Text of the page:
For patients suffering from severe forms of the movement disorder “dystonia,” there’s some good news on the horizon: a recent study has just confirmed the benefits of an existing form of treatment called “deep brain stimulation” (DBS). I know; it doesn’t sound too appealing, but let’s review the basics so you have a better idea of what the experts are talking about.
Affecting more than 300,000 people in North America, dystonia is a neurological disorder that impairs a person’s movement; specifically, it causes uncontrollable muscle contractions in any part of the body, including the face, eyelids, vocal chords, arms, legs, and torso. These contractions can be painful, especially when they contort the body into unusual and uncomfortable positions; the movements can be jerky or sustained for a long period of time, and are often repetitive.
Obviously, dystonia can make everyday activities difficult, even impairing sight and hearing at times. In severe cases, some sufferers are confined to bed. Conversely, one of the mildest forms of dystonia is writer’s cramp. The causes of dystonia are various, including a genetic abnormality, injury during birth, toxins, injury, stroke, or other health conditions (e.g. Wilson’s disease).
DBS or “bilateral pallidal neurostimulation” is a procedure that is already in use. A tiny wire, which is placed surgically in the brain, delivers mild shocks that interfere with the signals that cause the involuntary muscle movements. The wire is connected to a small battery- powered generator that is placed under the skin, near the collarbone of the patient. Using a special magnet, the patient can turn it on or off.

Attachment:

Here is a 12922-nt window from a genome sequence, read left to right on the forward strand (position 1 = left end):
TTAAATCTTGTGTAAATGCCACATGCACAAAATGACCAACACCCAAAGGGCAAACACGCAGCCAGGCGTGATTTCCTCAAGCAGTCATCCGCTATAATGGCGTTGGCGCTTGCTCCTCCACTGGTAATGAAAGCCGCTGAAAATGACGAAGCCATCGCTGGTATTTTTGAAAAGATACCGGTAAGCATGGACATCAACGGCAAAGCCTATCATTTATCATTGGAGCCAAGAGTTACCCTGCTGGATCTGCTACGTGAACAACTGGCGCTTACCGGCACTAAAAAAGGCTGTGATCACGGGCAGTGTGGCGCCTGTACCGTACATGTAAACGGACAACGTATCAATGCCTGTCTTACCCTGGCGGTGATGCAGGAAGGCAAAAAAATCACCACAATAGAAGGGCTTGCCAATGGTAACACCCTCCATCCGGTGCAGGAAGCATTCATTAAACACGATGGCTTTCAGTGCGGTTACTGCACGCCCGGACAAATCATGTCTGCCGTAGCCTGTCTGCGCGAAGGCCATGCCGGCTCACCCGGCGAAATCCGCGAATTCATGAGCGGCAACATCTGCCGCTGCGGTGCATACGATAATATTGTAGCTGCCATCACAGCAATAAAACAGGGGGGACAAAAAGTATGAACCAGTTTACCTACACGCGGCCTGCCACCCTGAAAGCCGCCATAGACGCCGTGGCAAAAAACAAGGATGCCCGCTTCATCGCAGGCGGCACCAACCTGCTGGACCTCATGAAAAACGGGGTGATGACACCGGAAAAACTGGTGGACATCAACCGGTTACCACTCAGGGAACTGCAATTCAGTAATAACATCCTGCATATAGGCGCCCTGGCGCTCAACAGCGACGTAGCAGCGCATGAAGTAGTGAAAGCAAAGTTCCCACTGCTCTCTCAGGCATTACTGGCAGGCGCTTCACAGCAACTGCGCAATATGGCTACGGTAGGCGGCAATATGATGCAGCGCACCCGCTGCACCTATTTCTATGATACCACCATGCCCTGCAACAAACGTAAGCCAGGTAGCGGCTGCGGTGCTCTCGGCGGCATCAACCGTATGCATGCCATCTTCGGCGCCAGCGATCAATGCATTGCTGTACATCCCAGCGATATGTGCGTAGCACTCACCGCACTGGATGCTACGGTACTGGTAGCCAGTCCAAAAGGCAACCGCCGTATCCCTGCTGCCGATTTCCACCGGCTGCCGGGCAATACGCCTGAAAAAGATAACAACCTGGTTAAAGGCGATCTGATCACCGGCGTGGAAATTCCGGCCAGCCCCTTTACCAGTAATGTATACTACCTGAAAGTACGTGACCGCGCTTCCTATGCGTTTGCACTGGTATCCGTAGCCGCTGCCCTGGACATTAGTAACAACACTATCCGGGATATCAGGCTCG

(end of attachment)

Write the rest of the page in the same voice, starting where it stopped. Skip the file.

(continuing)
Although DBS has been recognized as a successful treatment for two other movement disorders — Parkinson’s disease and tremors — as well as depression, it has not, until now, received much recognition for its potential in treating severe dystonia.
The latest study involved 40 patients with dystonia that was either affecting their entire body or one or two specific body parts. Each individual underwent surgery in order to implant the DBS device. After the operation, the study subjects were split into two groups: one receiving actual DBS and the other receiving fake stimulation. The two groups underwent therapy for three months and were monitored for improvement.
At the end of three months, the movement disorder patients receiving DBS had significant changes in their condition — let’s break it down into three categories: 1) condition severity was reduced by 39%, 2) disability decreased by 38%, and 3) physical factors pertaining to quality of life were improved by 30%.
However, that wasn’t the end of it. The study continued on for three more months, during which time both groups of patients received the actual DBS treatment. At the end of the six-month study, there was a 46% improvement in movement amongst all dystonia sufferers. Moreover, half of the 40 participants saw a 51% decrease in their symptoms. Overall, the emotional state of the dystonia patients was noted to have improved after the treatment.
It seems that DBS could have benefits on a dystonia sufferer’s physical performance as well as his/her mood and mental health. This makes sense when you consider the severe limitations uncontrolled movement and frequent pain can put on a person’s life.
Note that there were some surgery-related complications in 18% of study participants (e.g. infection); but this possibility is to be expected with any surgical procedure.